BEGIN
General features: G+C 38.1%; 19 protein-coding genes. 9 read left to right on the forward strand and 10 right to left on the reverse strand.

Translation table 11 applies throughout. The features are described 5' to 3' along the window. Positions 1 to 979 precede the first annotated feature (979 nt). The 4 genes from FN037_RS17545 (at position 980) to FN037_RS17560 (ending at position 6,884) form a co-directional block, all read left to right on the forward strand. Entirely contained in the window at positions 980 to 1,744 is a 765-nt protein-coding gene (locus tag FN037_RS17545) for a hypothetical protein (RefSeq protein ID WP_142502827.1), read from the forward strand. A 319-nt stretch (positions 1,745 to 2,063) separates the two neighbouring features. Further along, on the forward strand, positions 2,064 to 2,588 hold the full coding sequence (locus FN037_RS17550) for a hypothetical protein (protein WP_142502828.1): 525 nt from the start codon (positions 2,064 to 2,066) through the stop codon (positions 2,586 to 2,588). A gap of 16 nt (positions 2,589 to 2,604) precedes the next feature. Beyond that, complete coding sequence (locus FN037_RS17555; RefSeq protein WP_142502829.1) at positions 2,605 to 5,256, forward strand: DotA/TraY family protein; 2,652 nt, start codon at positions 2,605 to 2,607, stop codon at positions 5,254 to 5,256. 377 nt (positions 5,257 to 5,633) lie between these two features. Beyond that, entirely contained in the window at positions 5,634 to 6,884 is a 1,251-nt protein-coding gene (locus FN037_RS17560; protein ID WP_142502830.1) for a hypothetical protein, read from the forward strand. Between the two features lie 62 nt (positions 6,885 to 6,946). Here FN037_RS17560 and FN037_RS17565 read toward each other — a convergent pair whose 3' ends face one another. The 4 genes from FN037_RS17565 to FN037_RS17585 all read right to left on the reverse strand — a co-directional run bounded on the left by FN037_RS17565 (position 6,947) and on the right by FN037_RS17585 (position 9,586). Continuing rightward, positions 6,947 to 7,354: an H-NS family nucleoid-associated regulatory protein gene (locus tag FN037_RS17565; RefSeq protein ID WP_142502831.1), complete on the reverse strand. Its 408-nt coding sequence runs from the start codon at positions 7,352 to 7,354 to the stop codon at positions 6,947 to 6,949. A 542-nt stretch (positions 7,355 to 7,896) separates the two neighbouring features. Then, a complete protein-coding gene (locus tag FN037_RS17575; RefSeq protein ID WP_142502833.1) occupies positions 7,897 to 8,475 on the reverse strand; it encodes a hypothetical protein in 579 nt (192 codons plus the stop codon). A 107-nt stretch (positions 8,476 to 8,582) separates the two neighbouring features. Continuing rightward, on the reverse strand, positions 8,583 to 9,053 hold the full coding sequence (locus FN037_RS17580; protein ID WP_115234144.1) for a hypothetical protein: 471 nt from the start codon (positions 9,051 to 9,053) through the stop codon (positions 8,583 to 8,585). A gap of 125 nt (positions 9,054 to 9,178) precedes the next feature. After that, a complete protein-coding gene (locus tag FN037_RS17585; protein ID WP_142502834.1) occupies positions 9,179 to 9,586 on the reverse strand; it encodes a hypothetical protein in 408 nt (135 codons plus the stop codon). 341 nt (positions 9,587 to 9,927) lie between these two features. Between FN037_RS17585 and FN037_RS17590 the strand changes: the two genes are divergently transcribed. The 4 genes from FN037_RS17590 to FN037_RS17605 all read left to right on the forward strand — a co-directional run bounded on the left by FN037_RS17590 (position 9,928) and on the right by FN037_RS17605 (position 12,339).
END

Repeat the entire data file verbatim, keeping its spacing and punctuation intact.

General features: G+C 38.1%; 19 protein-coding genes. 9 read left to right on the forward strand and 10 right to left on the reverse strand.

Translation table 11 applies throughout. The features are described 5' to 3' along the window. Positions 1 to 979 precede the first annotated feature (979 nt). The 4 genes from FN037_RS17545 (at position 980) to FN037_RS17560 (ending at position 6,884) form a co-directional block, all read left to right on the forward strand. Entirely contained in the window at positions 980 to 1,744 is a 765-nt protein-coding gene (locus tag FN037_RS17545) for a hypothetical protein (RefSeq protein ID WP_142502827.1), read from the forward strand. A 319-nt stretch (positions 1,745 to 2,063) separates the two neighbouring features. Further along, on the forward strand, positions 2,064 to 2,588 hold the full coding sequence (locus FN037_RS17550) for a hypothetical protein (protein WP_142502828.1): 525 nt from the start codon (positions 2,064 to 2,066) through the stop codon (positions 2,586 to 2,588). A gap of 16 nt (positions 2,589 to 2,604) precedes the next feature. Beyond that, complete coding sequence (locus FN037_RS17555; RefSeq protein WP_142502829.1) at positions 2,605 to 5,256, forward strand: DotA/TraY family protein; 2,652 nt, start codon at positions 2,605 to 2,607, stop codon at positions 5,254 to 5,256. 377 nt (positions 5,257 to 5,633) lie between these two features. Beyond that, entirely contained in the window at positions 5,634 to 6,884 is a 1,251-nt protein-coding gene (locus FN037_RS17560; protein ID WP_142502830.1) for a hypothetical protein, read from the forward strand. Between the two features lie 62 nt (positions 6,885 to 6,946). Here FN037_RS17560 and FN037_RS17565 read toward each other — a convergent pair whose 3' ends face one another. The 4 genes from FN037_RS17565 to FN037_RS17585 all read right to left on the reverse strand — a co-directional run bounded on the left by FN037_RS17565 (position 6,947) and on the right by FN037_RS17585 (position 9,586). Continuing rightward, positions 6,947 to 7,354: an H-NS family nucleoid-associated regulatory protein gene (locus tag FN037_RS17565; RefSeq protein ID WP_142502831.1), complete on the reverse strand. Its 408-nt coding sequence runs from the start codon at positions 7,352 to 7,354 to the stop codon at positions 6,947 to 6,949. A 542-nt stretch (positions 7,355 to 7,896) separates the two neighbouring features. Then, a complete protein-coding gene (locus tag FN037_RS17575; RefSeq protein ID WP_142502833.1) occupies positions 7,897 to 8,475 on the reverse strand; it encodes a hypothetical protein in 579 nt (192 codons plus the stop codon). A 107-nt stretch (positions 8,476 to 8,582) separates the two neighbouring features. Continuing rightward, on the reverse strand, positions 8,583 to 9,053 hold the full coding sequence (locus FN037_RS17580; protein ID WP_115234144.1) for a hypothetical protein: 471 nt from the start codon (positions 9,051 to 9,053) through the stop codon (positions 8,583 to 8,585). A gap of 125 nt (positions 9,054 to 9,178) precedes the next feature. After that, a complete protein-coding gene (locus tag FN037_RS17585; protein ID WP_142502834.1) occupies positions 9,179 to 9,586 on the reverse strand; it encodes a hypothetical protein in 408 nt (135 codons plus the stop codon). 341 nt (positions 9,587 to 9,927) lie between these two features. Between FN037_RS17585 and FN037_RS17590 the strand changes: the two genes are divergently transcribed. The 4 genes from FN037_RS17590 to FN037_RS17605 all read left to right on the forward strand — a co-directional run bounded on the left by FN037_RS17590 (position 9,928) and on the right by FN037_RS17605 (position 12,339).